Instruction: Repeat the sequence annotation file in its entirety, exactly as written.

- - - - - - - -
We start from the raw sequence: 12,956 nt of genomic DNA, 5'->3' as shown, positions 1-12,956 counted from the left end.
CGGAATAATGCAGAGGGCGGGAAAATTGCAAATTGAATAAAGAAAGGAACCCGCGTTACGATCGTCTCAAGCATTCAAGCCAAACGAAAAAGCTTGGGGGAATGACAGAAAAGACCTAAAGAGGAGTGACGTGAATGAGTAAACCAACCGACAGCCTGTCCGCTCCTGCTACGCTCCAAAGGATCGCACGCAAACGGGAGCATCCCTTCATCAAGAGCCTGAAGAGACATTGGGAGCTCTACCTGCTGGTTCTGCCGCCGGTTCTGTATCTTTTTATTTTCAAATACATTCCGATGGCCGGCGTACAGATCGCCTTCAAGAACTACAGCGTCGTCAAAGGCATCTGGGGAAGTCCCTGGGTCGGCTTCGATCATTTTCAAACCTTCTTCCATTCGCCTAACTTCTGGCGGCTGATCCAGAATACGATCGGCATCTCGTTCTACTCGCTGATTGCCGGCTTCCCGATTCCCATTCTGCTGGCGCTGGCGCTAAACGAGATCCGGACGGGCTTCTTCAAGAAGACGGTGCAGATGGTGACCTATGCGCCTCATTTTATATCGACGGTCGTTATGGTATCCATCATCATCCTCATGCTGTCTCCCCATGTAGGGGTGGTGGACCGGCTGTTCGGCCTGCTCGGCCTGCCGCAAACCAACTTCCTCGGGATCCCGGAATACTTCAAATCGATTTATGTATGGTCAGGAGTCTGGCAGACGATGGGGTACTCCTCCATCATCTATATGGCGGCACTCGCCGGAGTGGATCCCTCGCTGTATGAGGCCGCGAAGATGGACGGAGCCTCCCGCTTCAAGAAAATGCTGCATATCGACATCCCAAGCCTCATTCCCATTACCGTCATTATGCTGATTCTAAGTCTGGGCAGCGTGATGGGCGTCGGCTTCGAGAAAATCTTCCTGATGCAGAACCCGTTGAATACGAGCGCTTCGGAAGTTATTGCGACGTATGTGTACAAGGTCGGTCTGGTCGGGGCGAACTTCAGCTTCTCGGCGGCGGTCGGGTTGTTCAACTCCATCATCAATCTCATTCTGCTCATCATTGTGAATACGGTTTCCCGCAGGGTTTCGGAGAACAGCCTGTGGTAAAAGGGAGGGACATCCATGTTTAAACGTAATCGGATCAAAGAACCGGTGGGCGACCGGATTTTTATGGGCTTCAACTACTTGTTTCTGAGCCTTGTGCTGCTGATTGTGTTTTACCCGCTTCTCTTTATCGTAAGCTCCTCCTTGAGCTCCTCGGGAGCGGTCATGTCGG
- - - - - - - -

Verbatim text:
We start from the raw sequence: 12,956 nt of genomic DNA, 5'->3' as shown, positions 1-12,956 counted from the left end.
CGGAATAATGCAGAGGGCGGGAAAATTGCAAATTGAATAAAGAAAGGAACCCGCGTTACGATCGTCTCAAGCATTCAAGCCAAACGAAAAAGCTTGGGGGAATGACAGAAAAGACCTAAAGAGGAGTGACGTGAATGAGTAAACCAACCGACAGCCTGTCCGCTCCTGCTACGCTCCAAAGGATCGCACGCAAACGGGAGCATCCCTTCATCAAGAGCCTGAAGAGACATTGGGAGCTCTACCTGCTGGTTCTGCCGCCGGTTCTGTATCTTTTTATTTTCAAATACATTCCGATGGCCGGCGTACAGATCGCCTTCAAGAACTACAGCGTCGTCAAAGGCATCTGGGGAAGTCCCTGGGTCGGCTTCGATCATTTTCAAACCTTCTTCCATTCGCCTAACTTCTGGCGGCTGATCCAGAATACGATCGGCATCTCGTTCTACTCGCTGATTGCCGGCTTCCCGATTCCCATTCTGCTGGCGCTGGCGCTAAACGAGATCCGGACGGGCTTCTTCAAGAAGACGGTGCAGATGGTGACCTATGCGCCTCATTTTATATCGACGGTCGTTATGGTATCCATCATCATCCTCATGCTGTCTCCCCATGTAGGGGTGGTGGACCGGCTGTTCGGCCTGCTCGGCCTGCCGCAAACCAACTTCCTCGGGATCCCGGAATACTTCAAATCGATTTATGTATGGTCAGGAGTCTGGCAGACGATGGGGTACTCCTCCATCATCTATATGGCGGCACTCGCCGGAGTGGATCCCTCGCTGTATGAGGCCGCGAAGATGGACGGAGCCTCCCGCTTCAAGAAAATGCTGCATATCGACATCCCAAGCCTCATTCCCATTACCGTCATTATGCTGATTCTAAGTCTGGGCAGCGTGATGGGCGTCGGCTTCGAGAAAATCTTCCTGATGCAGAACCCGTTGAATACGAGCGCTTCGGAAGTTATTGCGACGTATGTGTACAAGGTCGGTCTGGTCGGGGCGAACTTCAGCTTCTCGGCGGCGGTCGGGTTGTTCAACTCCATCATCAATCTCATTCTGCTCATCATTGTGAATACGGTTTCCCGCAGGGTTTCGGAGAACAGCCTGTGGTAAAAGGGAGGGACATCCATGTTTAAACGTAATCGGATCAAAGAACCGGTGGGCGACCGGATTTTTATGGGCTTCAACTACTTGTTTCTGAGCCTTGTGCTGCTGATTGTGTTTTACCCGCTTCTCTTTATCGTAAGCTCCTCCTTGAGCTCCTCGGGAGCGGTCATGTCGG